Report cover for "COVID-19 and Criminal Justice in Nevada: Learning from a Crisis" publication

Click here to read the full report.

Click here to read a summary of the report recommendations.

Beginning in 2018, to address significant 10-year growth in its prison population, Nevada participated in the Justice Reinvestment Initiative (JRI), a public-private partnership funded by the Bureau of Justice Assistance and The Pew Charitable Trusts. As a result of the JRI effort, Nevada passed Assembly Bill 236, a piece of legislation that took effect on July 1, 2020, when much of the state’s normal operations were halted by the COVID-19 pandemic. As in the rest of the country, the effects of the pandemic on Nevada’s justice system were dramatic and far-reaching: statewide shutdowns led to fewer officers on the streets and fewer case filings, and slowed court processes. In the corrections system, state agencies struggled at times to find the right balance of policies to protect individuals in custody and staff, and elected not to increase releases in order to reduce population density. Oversight of criminal justice policy responses to the pandemic was diffuse, leaving agencies and localities largely to determine themselves how to respond to the new and challenging circumstances.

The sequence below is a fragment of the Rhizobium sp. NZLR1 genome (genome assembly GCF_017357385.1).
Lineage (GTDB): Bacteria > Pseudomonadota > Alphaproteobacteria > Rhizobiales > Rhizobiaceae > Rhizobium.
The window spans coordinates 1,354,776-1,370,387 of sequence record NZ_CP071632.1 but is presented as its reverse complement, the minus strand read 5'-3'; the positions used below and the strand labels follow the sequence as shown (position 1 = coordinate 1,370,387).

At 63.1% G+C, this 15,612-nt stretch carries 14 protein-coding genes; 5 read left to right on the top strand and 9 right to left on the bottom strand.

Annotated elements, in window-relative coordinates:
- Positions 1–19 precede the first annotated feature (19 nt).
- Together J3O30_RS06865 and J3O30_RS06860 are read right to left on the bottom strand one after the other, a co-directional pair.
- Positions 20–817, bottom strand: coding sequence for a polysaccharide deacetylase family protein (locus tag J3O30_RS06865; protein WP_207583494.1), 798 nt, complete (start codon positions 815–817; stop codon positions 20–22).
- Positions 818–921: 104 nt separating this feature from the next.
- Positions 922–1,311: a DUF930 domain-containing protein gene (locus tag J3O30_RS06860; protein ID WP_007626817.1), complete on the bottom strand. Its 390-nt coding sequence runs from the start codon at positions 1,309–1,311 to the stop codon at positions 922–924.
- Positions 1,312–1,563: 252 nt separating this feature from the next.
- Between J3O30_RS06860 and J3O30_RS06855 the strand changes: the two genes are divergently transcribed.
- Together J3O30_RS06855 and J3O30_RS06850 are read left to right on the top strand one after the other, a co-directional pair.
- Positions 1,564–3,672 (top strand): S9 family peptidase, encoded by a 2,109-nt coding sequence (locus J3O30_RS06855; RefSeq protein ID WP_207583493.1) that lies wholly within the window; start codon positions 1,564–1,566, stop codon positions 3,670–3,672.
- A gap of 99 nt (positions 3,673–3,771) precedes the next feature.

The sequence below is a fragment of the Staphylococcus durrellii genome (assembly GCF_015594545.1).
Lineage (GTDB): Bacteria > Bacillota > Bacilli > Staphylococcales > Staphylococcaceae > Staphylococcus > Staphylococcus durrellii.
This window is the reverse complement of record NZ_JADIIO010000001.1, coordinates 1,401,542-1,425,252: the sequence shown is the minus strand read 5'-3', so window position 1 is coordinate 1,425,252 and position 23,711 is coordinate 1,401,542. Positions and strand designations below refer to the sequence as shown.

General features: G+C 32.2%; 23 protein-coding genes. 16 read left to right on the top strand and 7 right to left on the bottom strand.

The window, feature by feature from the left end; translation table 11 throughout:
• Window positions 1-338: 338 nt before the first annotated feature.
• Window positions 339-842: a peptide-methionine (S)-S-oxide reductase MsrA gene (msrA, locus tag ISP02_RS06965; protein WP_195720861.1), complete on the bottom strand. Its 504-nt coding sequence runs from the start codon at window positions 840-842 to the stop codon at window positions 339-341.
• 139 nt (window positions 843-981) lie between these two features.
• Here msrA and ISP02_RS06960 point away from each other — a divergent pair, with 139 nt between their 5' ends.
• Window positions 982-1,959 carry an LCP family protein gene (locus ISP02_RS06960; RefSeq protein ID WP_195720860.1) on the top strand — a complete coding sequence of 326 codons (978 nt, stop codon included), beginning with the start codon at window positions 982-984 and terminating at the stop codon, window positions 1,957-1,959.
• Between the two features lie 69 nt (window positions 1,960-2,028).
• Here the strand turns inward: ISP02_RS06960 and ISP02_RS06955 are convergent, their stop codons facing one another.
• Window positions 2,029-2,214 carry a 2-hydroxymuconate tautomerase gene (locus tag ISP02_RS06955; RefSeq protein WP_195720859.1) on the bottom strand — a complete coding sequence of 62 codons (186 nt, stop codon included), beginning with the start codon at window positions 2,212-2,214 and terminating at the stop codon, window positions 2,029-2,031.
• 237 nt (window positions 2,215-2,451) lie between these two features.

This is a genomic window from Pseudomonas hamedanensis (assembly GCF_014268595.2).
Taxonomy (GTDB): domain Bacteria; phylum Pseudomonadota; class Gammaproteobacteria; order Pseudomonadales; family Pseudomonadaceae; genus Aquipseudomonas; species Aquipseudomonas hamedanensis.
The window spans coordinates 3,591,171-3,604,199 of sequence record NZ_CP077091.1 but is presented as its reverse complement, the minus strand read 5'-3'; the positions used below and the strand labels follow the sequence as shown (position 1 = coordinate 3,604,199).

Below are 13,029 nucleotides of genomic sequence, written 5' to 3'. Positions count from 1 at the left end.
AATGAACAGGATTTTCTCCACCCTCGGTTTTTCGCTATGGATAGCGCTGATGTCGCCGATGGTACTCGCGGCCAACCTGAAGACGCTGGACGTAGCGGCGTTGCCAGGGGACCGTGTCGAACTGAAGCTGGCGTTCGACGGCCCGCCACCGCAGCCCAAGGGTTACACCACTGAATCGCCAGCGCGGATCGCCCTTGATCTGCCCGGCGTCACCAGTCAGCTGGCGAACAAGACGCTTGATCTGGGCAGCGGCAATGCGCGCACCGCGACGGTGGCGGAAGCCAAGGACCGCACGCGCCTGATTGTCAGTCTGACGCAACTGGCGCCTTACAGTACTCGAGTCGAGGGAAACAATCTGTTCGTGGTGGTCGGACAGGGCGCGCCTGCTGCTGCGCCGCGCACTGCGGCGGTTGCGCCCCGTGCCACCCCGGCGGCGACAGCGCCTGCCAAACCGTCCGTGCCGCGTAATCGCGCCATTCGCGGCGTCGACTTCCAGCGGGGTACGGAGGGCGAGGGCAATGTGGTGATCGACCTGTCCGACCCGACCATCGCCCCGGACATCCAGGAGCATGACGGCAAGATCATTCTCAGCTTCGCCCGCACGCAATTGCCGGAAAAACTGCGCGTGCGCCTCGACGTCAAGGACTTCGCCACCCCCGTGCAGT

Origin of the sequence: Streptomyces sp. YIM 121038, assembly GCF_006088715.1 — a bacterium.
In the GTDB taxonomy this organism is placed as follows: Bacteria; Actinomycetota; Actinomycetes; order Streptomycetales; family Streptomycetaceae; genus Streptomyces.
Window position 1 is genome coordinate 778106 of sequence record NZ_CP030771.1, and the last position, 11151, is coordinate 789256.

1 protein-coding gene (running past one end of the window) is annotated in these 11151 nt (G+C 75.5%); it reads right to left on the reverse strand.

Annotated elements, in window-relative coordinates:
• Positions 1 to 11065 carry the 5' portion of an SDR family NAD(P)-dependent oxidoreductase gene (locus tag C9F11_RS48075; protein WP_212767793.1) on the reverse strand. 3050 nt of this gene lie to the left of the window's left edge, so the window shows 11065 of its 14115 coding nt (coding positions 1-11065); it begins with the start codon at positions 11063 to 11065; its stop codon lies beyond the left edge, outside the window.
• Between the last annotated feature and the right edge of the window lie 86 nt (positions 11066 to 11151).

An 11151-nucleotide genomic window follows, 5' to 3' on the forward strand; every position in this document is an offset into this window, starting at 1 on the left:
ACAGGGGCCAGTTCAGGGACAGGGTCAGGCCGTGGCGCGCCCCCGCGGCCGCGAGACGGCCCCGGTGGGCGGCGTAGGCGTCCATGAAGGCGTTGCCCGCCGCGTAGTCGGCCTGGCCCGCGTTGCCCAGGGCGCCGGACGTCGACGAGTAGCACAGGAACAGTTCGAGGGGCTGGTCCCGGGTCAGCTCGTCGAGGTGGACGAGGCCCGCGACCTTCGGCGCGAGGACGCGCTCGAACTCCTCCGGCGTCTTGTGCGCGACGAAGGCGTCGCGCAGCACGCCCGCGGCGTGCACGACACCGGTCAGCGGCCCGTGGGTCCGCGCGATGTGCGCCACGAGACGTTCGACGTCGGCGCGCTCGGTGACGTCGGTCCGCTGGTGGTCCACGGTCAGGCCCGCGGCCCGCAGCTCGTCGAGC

In the spring of 2021, Nevada state leaders sought technical assistance from the Crime and Justice Institute (CJI), asking CJI to conduct an assessment of how the pandemic affected not only the implementation of AB 236, but also the state’s criminal justice system as a whole. Nevada also asked CJI to assess state and local policy changes that occurred in response to the pandemic, to determine their efficacy and potential sustainability, and their effect on the JRI changes.

CJI released its report, “COVID-19 and Criminal Justice in Nevada: Learning from a Crisis” in March 2022. The report contains 12 recommendations intended to:

  • Elevate and strengthen positive policies and practices adopted in Nevada during the pandemic;
  • Reduce the density of the prison and jail environment to better protect the health of corrections staff and the incarcerated population, both in the present time and in the event of future health crises; and
  • Optimize cooperation, coordination, and transparency among the various components of Nevada’s public safety, public health, and justice systems.